In just a few short years, unmanned aircraft systems (UAS) have evolved via paparazzi gadgets to valuable tools helping journalists in addition to news organizations capture in addition to share breaking news stories.
At a U.S. Senate hearing in March, the Federal Aviation Administration’s (FAA) Director of the Office of Unmanned Aircraft Systems, Earl Lawrence, in addition to some other officials spoke on the state of UAS integration in addition to innovation. The hearing also touched on the ways drones can be used—not only for commercial operations, via agriculture to emergency operations—although also as tools for creating visual art in photography, videography in addition to journalism.
Last June, the FAA finalized its rules on the commercial use of UAS, which gave journalists clear guidance on drone use for newsgathering purposes across the U.S. Consequently, many journalists have been eager to explore the possibilities of drones. The technology can be set to become a mainstream tool in journalism with vast potential applications.
According to FAA rules, operators are no longer required to obtain a pilot’s license before receiving an exemption to fly a drone. The easing of regulations was a significant development for American photojournalism because the item put relatively inexpensive aerial photography, videography in addition to airborne sensors within the hands of journalists across the U.S. of which has created vast opportunities as well as brand-new challenges for journalists in addition to regulators alike.
Drones are unique in of which they can offer distinct visual perspectives. They can be used to explore brand-new reporting frontiers, beyond the visuals, through data collection in addition to integration with emerging technologies. The advantages of drone journalism are still emerging. in addition to while there are critical regulatory in addition to legal concerns still to be addressed, of which can be a field showing huge potential. UAS are delivering open-source aerial photography in addition to disaster coverage to newsrooms across the country.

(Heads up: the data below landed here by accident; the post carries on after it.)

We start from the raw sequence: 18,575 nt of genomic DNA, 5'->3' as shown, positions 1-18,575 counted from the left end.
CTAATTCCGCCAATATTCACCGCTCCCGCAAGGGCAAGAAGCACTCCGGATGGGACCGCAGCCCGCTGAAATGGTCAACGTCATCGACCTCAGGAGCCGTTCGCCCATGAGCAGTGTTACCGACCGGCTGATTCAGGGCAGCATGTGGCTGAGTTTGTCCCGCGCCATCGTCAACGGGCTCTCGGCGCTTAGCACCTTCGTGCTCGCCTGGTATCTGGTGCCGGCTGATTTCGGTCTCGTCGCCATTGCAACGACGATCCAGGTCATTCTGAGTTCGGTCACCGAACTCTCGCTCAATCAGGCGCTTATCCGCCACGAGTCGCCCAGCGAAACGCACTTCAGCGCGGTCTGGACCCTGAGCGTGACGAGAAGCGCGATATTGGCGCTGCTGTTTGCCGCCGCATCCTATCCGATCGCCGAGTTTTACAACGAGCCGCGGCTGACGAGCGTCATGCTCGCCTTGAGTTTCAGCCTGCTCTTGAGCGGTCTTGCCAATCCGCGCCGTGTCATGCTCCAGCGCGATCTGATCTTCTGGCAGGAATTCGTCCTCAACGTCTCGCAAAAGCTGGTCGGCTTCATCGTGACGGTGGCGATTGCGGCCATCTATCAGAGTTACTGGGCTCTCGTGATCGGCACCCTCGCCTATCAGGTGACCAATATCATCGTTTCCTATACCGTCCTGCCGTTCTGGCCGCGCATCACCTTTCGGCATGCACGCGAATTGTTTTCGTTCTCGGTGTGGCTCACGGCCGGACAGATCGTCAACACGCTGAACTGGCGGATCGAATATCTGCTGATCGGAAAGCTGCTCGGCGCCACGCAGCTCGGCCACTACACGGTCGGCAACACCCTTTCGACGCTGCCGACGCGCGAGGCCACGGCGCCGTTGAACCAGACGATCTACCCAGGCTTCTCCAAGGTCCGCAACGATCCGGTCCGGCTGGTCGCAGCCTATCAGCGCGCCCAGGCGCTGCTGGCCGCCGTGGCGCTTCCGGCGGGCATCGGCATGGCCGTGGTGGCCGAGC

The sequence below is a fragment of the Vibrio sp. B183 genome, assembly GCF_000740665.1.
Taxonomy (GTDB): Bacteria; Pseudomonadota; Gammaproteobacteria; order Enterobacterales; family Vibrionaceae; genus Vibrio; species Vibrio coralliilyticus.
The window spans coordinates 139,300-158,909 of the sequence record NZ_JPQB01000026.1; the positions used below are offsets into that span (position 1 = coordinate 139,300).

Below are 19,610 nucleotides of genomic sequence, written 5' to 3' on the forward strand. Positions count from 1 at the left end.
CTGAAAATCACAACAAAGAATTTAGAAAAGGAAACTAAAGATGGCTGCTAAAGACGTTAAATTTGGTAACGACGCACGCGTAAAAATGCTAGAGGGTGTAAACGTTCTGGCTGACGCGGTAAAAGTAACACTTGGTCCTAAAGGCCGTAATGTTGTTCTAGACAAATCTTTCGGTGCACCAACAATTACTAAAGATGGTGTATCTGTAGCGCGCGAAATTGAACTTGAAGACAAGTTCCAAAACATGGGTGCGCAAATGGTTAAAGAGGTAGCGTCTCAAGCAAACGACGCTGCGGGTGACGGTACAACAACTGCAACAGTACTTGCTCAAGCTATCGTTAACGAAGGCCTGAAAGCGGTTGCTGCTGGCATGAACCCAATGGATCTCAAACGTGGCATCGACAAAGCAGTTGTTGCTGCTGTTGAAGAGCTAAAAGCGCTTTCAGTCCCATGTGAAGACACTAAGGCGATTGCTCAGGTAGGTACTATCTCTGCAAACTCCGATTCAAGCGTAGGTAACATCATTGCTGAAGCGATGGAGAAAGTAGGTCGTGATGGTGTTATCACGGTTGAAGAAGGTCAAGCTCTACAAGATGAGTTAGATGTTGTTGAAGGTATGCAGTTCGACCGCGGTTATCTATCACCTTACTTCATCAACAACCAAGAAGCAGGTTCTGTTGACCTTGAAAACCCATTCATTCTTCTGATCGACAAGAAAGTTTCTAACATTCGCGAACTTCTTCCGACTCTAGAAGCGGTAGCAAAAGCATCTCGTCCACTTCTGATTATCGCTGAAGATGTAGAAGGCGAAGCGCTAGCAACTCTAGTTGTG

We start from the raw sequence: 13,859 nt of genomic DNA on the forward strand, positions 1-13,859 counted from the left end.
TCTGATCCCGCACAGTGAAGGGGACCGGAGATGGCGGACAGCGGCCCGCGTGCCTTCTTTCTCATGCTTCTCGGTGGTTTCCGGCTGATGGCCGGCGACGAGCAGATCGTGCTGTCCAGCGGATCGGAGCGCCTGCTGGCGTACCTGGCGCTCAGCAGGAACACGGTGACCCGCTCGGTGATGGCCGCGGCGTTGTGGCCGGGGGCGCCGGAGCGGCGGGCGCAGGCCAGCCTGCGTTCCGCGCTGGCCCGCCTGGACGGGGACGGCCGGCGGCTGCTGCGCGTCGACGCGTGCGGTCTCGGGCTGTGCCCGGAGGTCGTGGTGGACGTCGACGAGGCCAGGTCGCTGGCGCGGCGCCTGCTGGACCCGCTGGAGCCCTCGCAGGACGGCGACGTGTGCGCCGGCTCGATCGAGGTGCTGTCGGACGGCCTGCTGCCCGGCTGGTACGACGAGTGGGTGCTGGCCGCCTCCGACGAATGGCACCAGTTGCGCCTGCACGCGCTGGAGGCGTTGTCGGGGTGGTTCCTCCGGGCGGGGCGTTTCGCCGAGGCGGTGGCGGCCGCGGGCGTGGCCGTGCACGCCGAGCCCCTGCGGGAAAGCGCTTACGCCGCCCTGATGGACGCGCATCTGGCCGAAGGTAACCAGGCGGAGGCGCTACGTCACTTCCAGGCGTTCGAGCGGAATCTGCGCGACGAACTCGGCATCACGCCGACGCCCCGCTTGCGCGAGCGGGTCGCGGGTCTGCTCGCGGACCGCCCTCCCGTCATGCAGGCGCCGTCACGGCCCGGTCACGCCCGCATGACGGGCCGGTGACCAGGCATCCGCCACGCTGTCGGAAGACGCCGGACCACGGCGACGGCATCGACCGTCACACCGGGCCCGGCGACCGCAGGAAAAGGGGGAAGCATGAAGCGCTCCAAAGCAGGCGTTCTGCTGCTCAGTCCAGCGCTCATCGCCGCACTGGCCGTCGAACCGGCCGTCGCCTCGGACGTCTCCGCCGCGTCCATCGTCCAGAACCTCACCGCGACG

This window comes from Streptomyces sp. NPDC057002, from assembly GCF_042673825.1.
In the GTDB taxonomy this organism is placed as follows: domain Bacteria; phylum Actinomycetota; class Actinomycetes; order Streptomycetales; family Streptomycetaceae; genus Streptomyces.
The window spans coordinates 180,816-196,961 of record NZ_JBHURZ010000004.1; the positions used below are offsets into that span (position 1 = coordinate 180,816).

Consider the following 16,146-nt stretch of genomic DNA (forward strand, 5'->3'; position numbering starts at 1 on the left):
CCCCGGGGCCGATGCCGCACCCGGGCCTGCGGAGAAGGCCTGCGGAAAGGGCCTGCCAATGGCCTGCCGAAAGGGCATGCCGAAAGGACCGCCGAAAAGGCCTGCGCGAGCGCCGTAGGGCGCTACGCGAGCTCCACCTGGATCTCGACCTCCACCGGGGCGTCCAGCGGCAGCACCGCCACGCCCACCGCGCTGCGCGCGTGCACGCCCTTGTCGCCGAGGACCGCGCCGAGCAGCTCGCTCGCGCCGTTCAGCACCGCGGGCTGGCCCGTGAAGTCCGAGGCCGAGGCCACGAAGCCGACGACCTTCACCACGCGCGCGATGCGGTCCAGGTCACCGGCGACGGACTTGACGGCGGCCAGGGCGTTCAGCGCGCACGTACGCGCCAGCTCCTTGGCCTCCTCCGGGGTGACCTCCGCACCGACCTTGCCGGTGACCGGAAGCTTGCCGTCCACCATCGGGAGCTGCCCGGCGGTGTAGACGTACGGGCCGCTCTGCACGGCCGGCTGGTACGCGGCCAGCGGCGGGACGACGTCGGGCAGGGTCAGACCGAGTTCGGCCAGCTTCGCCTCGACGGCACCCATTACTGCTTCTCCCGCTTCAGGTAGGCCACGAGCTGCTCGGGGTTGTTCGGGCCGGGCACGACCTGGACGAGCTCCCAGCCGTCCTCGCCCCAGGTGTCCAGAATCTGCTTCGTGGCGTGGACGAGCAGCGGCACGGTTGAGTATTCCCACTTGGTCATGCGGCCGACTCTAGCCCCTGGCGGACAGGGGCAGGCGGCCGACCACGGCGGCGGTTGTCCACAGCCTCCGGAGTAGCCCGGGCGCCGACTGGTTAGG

Drones are creating powerful storytelling moments, opportunities for multispectral imagery in addition to photogrammetry, in addition to many news organizations are investing in dedicated drone reporting divisions to take readers in addition to viewers to brand-new places in addition to grant unexpected insights. Three examples:
Cost-effectiveness of drones can be another key advantage for reporters; events of which are typically covered by news helicopters can often be transitioned to lower-cost UAS. Traditional methods such as renting a helicopter to get aerial images or video were only available to large media outlets due to cost. With the introduction of drones, smaller operations can capture the same images in addition to conduct the same investigations using a platform which can be accessible in addition to pays for itself almost immediately.
Drone journalism has the potential to cover natural or man-made disasters by illustrating the extent in addition to gravity of the situation. Their visuals can also be used to create maps of disaster areas in addition to, combined with data, explain how different communities fared after a major storm. Two recent examples:
Unfortunately, some challenges of incorporating drones into journalism include navigating the cumbersome regulatory framework in addition to operational safety risks in addition to hazards. Although the FAA has been tasked to consider important security issues, the item hopes to continue moving integration forward in addition to enable further innovations in drone technology.
To overcome these challenges, operational intelligence (OI) platforms in addition to applications like Simulyze’s Mission Insight application can provide operators with real-time, in-depth data access, even within the most remote environments or low-bandwidth situations. By incorporating weather forecasts, maps in addition to topography of the local area in addition to some other data, pre- in addition to post-production planning native to OI applications for UAS can help journalists in addition to film crews ensure ease in addition to safety when filming.